Silversun Pickups: Better Nature

LA alt.rockers turn up the Sunset synths.

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Is there a sound more evocative of night drives down Sunset Strip in the summer than 80s synth rock? It’s Less Than Zero, it’s Swingers, it’s Silversun Pickups rolling up their blazer sleeves, plumping their shoulderpads and cruising out of Silver Lake, LA with a fourth album that buzzes like pink neon and rolls like convertible wheels on steaming tarmac.

Turning down their Smashing Pumpkins scorches, Better Nature embraces the swirling synthetics of Metric, Garbage, Mew and Enter Shikari to sizzling effect. Brian Aubert and Nikki Monninger’s gauzy android harmonies drift across brutalist slashes of krautpop on tracks like_ Cradle (Better Nature)_ and the party tune for fatherless outsiders Latchkey Kids and, somewhere in the distance, 1986 Mickey Rourke sniffs the air, sensing adventure.

For a record wading deeper into electronica than the Pickups have ventured before, it’s surprisingly anti-tech in parts. Connection decries the millennials losing the human touch by being ‘plugged into the new machines, laser focussed on the screens’ while Pins And Needles finds itself wrapped up in ‘trends and heydays’ with ‘friends and strangers… of steamy nature coming on strong, but sooner or later a curtain calls on misbehaviour’. Rock’s first Tinder warning anthem? Maybe, but SP’s synth pop side is a firm swipe right.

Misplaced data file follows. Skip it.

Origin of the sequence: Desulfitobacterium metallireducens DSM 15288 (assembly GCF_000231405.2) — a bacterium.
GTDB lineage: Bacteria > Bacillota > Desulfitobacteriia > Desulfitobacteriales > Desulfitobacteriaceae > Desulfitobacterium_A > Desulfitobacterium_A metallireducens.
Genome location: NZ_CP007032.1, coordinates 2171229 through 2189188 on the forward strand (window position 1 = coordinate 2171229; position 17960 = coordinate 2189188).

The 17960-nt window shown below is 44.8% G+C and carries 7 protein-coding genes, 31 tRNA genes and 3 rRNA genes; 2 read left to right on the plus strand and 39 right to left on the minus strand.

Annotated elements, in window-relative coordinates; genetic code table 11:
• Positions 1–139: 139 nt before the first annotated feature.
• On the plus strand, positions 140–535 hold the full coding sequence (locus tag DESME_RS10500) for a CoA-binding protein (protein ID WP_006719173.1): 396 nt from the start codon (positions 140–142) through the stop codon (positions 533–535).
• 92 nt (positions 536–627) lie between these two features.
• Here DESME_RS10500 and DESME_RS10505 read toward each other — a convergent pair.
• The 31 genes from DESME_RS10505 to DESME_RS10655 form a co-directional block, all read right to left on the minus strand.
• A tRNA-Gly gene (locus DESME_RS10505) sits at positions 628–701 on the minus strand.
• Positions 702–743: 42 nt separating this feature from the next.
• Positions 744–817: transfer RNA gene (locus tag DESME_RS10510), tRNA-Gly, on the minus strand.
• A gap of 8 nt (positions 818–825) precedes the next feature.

Mark Beaumont

Mark Beaumont is a music journalist with almost three decades' experience writing for publications including Classic Rock, NME, The Guardian, The Independent, The Telegraph, The Times, Uncut and Melody Maker. He has written major biographies on Muse, Jay-Z, The Killers, Kanye West and Bon Iver and his debut novel [6666666666] is available on Kindle.